What Is the Difference Between Transition and Transformation?
In a rush to get to the benefits, more than a few companies have glossed
over two critical components of making a global sourcing initiative successful:
transition and transformation.
A transition involves preparing for and migrating the development and
maintenance services performed by the current organization to the new
without disruption in quality or service. A transition focuses on defining
groups or partitions of applications and then migrating the work performed
around those applications to the new organization. Underlying this process
is careful planning for human resource management, knowledge management,
and change management.
Transformation involves defining and institutionalizing processes consistent
with the Software Engineering Institute’s Software Capability Maturity
Model (SEI CMMI), which consists of best practices to address both development
and maintenance activities. With proper planning and execution, it is
an achievable goal for most organizations to achieve Level 3 within 12
months. Many organizations
will begin with a Level 1 or Level 2 capability. Figure 2 is an overview
of the levels corresponding to the SEI model and the corresponding characteristics:
How Should We Address Business Continuity Concerns?
There are a variety of events that could create problems for your delivery
model. With proper planning, even the most significant and catastrophic
events can be mitigated.
The following is a framework for thinking through various potential disruptions
in service and the resulting items that need to be addressed to mitigate
the disruption should it come into play. Many companies will identify
offshore location that is prepared to provide service in the remote case
the primary location is not able to. Often this will just be another
the same country.
A blue alert is a very low to no-impact problem on support. Typically
a temporary outage of the dedicated communications link occurs. Onshore
continue to provide support for the critical systems, and the situation
will be monitored and escalated to yellow if needed.
A yellow alert will impact operations for a brief, but temporary, period.
The definition of “brief period” should be determined by
the business user. In this scenario, onshore resources will continue
to provide support
for critical systems. In addition, if needed, travel-ready Indian subject
matter experts will be brought onshore. Plans for moving work to another
will be prepared, and finally the situation will be closely monitored
to determine if it is needed to escalate to red.
In the case of a red alert, there are major impacts on the project. The
current delivery center becomes inoperable and support operations have
to be shifted
to an alternate center. As always, onshore resources will provide support
for the critical systems while locally available technical skills from
the US are
infused to the team. Alternate locations will be finalized and migration
plans will be generated. In addition, India subject matter experts will
the US or to the new country to lead knowledge transfer.
What Should Our Global Sourcing Partner Do to Protect Our Intellectual
Leading providers will be able to provide to a company with their corporate
standards outlining their policy and procedures to safeguard company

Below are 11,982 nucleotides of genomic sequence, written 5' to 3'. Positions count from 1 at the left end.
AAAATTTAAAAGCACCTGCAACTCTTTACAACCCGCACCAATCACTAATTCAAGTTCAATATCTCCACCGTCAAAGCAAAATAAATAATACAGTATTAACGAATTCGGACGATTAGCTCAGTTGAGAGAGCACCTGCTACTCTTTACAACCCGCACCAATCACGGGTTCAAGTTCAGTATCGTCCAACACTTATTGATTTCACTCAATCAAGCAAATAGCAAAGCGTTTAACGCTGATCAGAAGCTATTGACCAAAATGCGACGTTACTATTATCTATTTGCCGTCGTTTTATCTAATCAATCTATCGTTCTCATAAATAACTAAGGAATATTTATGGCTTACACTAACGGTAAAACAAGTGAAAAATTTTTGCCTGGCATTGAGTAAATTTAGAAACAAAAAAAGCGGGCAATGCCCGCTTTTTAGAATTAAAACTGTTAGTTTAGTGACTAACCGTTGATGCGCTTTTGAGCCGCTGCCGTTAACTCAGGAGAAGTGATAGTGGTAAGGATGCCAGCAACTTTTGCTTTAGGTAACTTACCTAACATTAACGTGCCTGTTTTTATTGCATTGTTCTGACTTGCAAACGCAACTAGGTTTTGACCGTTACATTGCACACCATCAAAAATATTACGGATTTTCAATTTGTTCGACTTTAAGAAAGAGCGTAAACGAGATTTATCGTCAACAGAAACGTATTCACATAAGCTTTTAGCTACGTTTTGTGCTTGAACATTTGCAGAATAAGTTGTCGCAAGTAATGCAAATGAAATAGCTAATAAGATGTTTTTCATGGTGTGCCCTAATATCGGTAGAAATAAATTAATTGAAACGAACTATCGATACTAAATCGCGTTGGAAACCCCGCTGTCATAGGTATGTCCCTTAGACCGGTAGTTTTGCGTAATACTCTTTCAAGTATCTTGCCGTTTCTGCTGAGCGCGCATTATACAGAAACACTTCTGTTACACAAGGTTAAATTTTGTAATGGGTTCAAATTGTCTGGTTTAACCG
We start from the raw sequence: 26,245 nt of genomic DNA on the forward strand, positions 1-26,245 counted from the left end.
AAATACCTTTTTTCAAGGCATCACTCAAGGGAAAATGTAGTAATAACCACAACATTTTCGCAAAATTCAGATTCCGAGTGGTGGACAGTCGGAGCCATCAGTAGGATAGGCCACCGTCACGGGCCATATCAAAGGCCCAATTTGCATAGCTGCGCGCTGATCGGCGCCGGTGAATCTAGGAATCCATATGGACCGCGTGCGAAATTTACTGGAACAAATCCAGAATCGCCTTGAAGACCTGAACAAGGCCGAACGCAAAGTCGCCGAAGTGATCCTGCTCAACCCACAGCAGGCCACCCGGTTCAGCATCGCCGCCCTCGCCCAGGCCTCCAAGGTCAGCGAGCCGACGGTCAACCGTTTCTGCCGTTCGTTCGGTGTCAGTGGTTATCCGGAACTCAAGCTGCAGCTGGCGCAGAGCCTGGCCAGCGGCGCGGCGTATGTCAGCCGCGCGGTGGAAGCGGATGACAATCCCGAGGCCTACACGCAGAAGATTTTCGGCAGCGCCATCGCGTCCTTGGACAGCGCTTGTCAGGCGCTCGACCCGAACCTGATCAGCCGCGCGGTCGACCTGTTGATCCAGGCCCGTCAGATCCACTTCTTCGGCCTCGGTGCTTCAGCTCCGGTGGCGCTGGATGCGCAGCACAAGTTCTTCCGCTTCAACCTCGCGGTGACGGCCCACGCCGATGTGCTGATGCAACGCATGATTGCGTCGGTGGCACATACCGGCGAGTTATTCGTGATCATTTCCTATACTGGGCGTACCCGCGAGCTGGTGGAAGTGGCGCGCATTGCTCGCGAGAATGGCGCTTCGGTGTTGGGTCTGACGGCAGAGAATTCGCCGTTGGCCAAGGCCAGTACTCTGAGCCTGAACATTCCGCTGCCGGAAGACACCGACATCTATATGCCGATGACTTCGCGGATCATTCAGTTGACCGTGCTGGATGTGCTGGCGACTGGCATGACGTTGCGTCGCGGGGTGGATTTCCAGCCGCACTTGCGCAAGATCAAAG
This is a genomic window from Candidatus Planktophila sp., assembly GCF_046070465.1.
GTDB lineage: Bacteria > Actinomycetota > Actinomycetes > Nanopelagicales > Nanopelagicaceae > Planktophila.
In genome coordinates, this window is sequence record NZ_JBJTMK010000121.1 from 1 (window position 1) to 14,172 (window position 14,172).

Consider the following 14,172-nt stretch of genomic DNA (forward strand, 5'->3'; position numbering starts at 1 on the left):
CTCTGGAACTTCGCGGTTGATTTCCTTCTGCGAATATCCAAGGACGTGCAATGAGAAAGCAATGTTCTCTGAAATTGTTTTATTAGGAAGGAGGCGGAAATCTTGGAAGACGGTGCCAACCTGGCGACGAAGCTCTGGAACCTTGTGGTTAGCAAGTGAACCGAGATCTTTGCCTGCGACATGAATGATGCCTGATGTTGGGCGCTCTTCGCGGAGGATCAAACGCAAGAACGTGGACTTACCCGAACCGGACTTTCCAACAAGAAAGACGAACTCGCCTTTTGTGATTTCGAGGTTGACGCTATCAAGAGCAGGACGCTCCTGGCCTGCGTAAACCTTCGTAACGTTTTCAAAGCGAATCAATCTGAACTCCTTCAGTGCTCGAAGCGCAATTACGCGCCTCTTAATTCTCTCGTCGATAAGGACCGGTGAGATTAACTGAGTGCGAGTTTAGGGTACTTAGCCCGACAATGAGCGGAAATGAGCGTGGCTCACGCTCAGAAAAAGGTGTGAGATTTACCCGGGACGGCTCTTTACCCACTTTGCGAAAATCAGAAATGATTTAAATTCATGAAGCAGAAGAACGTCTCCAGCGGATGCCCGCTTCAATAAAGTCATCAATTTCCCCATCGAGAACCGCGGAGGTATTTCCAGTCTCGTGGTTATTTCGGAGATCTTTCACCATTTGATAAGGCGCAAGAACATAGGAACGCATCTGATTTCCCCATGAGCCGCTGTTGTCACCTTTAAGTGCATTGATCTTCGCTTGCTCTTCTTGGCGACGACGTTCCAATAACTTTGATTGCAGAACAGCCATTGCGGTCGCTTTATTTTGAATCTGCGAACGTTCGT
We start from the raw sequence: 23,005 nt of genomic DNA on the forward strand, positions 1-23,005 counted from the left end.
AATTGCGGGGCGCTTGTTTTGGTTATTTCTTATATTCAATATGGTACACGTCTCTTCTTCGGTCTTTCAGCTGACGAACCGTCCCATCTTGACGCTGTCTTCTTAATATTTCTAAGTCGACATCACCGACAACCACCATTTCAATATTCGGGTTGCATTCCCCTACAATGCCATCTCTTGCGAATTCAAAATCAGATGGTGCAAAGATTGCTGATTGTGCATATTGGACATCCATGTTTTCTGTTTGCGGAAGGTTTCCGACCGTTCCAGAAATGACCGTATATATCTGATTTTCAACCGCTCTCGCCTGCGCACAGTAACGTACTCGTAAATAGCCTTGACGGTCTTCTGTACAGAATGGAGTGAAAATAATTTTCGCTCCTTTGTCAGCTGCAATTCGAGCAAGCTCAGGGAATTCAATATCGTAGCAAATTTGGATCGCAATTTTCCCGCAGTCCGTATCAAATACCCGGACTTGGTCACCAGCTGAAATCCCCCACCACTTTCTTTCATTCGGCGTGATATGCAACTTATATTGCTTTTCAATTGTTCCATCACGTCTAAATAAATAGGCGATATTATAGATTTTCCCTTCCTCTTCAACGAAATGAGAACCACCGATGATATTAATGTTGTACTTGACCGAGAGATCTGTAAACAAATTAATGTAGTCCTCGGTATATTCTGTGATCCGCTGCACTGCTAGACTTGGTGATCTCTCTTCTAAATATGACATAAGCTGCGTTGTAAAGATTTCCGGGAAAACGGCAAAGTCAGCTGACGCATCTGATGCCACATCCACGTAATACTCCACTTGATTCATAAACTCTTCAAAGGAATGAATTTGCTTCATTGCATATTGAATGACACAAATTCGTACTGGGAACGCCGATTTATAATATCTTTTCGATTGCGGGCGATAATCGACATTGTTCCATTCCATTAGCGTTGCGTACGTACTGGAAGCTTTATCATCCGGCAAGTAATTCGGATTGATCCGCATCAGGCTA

information. The policies should address personnel, infrastructure, and
data and network
areas. All vendor locations and projects should comply with these policies,
and the vendor should be periodically audited for compliance. A vendor
should be able to incorporate additional measures as needed by a company.
Personnel acquisition and management should be a formally defined process.
This should include background checks, language testing, and technical
testing. In addition, all staff should sign or be covered under a confidentiality
agreement. A formal indoctrination program should take place for all
staff providing training
on all policies and procedures. Compliance is a condition of employment.
Remote development centers should require photo identification for all
staff, with electronic card readers limiting access to specific areas.
entry should require badge access that is monitored and enforced by security
closed-circuit cameras. Around-the-clock security personnel should be
used for equipment sign-in and sign-out.
Project servers, workstations, and documents should be individually numbered
and physically safeguarded. All output devices should be centrally located,
localized, and secured at a project and infrastructure level. Offsite
archiving policies for business continuity are agreed upon with the company
A comprehensive networking policy should be established for the protection
of the client’s LAN. The vendor LAN should be part of a security-enhanced
private network, protected by firewalls.
The client team’s LAN should access only the client’s servers.
The client’s LAN is fully isolated from the vendor WAN, and connection
to the LAN is possible only via specific, secure points. Workstations should
have desktop firewalls, thus establishing protection at the lowest levels of
access, and should be updated online by the vendor’s worldwide tools
and systems. TCP/IP vulnerability scans should be conducted on account servers.
Power-on passwords should be mandatory and must conform to established rules
for complexity and frequency of change. Anti-virus software should be pre-loaded
and kept up to date and synchronized online by the vendor’s worldwide
tools and systems.